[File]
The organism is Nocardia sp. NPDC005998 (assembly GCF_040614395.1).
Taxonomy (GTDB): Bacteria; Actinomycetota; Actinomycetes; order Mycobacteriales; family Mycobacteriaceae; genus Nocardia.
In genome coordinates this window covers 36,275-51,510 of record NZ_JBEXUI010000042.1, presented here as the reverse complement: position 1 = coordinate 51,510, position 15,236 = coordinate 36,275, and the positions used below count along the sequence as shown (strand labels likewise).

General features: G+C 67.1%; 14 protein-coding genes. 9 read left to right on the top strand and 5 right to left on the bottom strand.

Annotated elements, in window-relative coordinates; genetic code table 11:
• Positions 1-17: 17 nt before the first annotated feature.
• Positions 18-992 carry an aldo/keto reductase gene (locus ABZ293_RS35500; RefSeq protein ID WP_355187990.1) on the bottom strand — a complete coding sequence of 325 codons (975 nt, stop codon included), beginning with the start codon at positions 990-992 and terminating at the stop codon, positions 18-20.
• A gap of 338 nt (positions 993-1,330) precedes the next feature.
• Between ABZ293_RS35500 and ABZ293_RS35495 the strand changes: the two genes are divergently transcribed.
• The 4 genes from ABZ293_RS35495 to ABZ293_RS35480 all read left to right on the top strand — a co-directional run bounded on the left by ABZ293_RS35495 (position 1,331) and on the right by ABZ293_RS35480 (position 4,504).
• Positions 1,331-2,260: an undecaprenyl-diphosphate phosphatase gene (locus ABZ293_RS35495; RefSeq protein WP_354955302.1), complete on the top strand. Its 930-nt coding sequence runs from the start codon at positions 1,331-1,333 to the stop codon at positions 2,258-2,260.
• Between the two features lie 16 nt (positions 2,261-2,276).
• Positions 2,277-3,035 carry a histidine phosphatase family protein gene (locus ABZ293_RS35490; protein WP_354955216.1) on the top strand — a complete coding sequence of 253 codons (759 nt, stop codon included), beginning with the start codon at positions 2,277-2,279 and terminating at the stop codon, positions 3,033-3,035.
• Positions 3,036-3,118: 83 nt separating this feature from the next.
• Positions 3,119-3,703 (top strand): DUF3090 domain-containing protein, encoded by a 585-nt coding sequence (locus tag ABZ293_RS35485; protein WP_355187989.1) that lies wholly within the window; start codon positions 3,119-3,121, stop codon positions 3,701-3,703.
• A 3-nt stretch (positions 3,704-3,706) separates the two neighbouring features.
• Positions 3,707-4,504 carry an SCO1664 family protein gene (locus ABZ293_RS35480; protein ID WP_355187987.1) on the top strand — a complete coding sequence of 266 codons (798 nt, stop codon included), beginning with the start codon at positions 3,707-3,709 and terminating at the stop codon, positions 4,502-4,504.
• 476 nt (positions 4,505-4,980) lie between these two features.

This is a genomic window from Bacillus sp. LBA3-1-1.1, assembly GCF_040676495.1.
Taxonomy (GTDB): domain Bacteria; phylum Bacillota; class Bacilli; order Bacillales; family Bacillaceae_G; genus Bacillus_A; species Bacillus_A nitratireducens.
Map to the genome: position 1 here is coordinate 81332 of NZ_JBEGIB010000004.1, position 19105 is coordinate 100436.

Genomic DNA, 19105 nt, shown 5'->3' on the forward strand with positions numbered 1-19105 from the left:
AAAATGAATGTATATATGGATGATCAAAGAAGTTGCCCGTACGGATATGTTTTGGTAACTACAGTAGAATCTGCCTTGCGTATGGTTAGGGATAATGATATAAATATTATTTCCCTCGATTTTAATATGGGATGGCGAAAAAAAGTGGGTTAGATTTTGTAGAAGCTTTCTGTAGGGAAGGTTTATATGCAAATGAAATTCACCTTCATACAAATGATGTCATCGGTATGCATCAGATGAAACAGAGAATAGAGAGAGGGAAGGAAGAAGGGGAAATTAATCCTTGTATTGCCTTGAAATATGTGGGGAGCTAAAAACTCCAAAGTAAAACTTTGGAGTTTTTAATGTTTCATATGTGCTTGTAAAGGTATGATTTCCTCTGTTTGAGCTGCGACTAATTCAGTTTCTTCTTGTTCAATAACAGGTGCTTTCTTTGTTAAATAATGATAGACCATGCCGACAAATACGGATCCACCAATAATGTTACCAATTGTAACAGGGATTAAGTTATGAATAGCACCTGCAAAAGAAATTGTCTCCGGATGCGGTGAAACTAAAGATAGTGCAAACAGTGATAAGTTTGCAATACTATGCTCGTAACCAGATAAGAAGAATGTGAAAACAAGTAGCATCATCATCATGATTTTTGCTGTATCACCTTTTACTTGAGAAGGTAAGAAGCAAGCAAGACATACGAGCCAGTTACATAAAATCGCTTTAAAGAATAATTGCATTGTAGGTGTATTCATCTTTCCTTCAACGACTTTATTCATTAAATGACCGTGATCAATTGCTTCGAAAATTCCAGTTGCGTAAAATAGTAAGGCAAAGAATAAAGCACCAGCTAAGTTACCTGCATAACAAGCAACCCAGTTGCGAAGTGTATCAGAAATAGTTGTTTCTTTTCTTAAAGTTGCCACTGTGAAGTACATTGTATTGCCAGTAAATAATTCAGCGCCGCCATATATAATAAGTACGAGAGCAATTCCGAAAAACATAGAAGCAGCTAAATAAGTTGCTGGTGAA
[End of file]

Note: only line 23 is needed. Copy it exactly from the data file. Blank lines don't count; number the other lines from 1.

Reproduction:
AAAATGAATGTATATATGGATGATCAAAGAAGTTGCCCGTACGGATATGTTTTGGTAACTACAGTAGAATCTGCCTTGCGTATGGTTAGGGATAATGATATAAATATTATTTCCCTCGATTTTAATATGGGATGGCGAAAAAAAGTGGGTTAGATTTTGTAGAAGCTTTCTGTAGGGAAGGTTTATATGCAAATGAAATTCACCTTCATACAAATGATGTCATCGGTATGCATCAGATGAAACAGAGAATAGAGAGAGGGAAGGAAGAAGGGGAAATTAATCCTTGTATTGCCTTGAAATATGTGGGGAGCTAAAAACTCCAAAGTAAAACTTTGGAGTTTTTAATGTTTCATATGTGCTTGTAAAGGTATGATTTCCTCTGTTTGAGCTGCGACTAATTCAGTTTCTTCTTGTTCAATAACAGGTGCTTTCTTTGTTAAATAATGATAGACCATGCCGACAAATACGGATCCACCAATAATGTTACCAATTGTAACAGGGATTAAGTTATGAATAGCACCTGCAAAAGAAATTGTCTCCGGATGCGGTGAAACTAAAGATAGTGCAAACAGTGATAAGTTTGCAATACTATGCTCGTAACCAGATAAGAAGAATGTGAAAACAAGTAGCATCATCATCATGATTTTTGCTGTATCACCTTTTACTTGAGAAGGTAAGAAGCAAGCAAGACATACGAGCCAGTTACATAAAATCGCTTTAAAGAATAATTGCATTGTAGGTGTATTCATCTTTCCTTCAACGACTTTATTCATTAAATGACCGTGATCAATTGCTTCGAAAATTCCAGTTGCGTAAAATAGTAAGGCAAAGAATAAAGCACCAGCTAAGTTACCTGCATAACAAGCAACCCAGTTGCGAAGTGTATCAGAAATAGTTGTTTCTTTTCTTAAAGTTGCCACTGTGAAGTACATTGTATTGCCAGTAAATAATTCAGCGCCGCCATATATAATAAGTACGAGAGCAATTCCGAAAAACATAGAAGCAGCTAAATAAGTTGCTGGTGAA